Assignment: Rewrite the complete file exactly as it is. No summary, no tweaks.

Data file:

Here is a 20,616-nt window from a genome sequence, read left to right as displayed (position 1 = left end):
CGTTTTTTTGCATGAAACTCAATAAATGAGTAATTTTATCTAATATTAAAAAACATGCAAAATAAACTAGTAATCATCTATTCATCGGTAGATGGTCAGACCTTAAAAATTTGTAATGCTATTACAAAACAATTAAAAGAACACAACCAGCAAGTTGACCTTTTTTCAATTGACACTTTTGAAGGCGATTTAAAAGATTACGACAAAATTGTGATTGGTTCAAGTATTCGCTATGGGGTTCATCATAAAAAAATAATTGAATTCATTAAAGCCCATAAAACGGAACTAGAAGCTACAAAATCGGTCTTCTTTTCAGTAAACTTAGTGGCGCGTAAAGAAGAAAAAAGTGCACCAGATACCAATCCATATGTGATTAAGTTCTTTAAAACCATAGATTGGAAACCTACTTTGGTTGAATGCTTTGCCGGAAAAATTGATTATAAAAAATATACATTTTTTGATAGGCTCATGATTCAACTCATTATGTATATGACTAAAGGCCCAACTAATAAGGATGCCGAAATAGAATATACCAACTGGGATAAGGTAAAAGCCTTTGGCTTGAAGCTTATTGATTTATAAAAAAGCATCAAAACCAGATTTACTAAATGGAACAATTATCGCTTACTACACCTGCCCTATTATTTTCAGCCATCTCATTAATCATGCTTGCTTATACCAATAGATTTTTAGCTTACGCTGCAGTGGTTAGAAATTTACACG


Here is a 20,616-nt window from a genome sequence, read left to right as displayed (position 1 = left end):
CGTTTTTTTGCATGAAACTCAATAAATGAGTAATTTTATCTAATATTAAAAAACATGCAAAATAAACTAGTAATCATCTATTCATCGGTAGATGGTCAGACCTTAAAAATTTGTAATGCTATTACAAAACAATTAAAAGAACACAACCAGCAAGTTGACCTTTTTTCAATTGACACTTTTGAAGGCGATTTAAAAGATTACGACAAAATTGTGATTGGTTCAAGTATTCGCTATGGGGTTCATCATAAAAAAATAATTGAATTCATTAAAGCCCATAAAACGGAACTAGAAGCTACAAAATCGGTCTTCTTTTCAGTAAACTTAGTGGCGCGTAAAGAAGAAAAAAGTGCACCAGATACCAATCCATATGTGATTAAGTTCTTTAAAACCATAGATTGGAAACCTACTTTGGTTGAATGCTTTGCCGGAAAAATTGATTATAAAAAATATACATTTTTTGATAGGCTCATGATTCAACTCATTATGTATATGACTAAAGGCCCAACTAATAAGGATGCCGAAATAGAATATACCAACTGGGATAAGGTAAAAGCCTTTGGCTTGAAGCTTATTGATTTATAAAAAAGCATCAAAACCAGATTTACTAAATGGAACAATTATCGCTTACTACACCTGCCCTATTATTTTCAGCCATCTCATTAATCATGCTTGCTTATACCAATAGATTTTTAGCTTACGCTGCAGTGGTTAGAAATTTACACG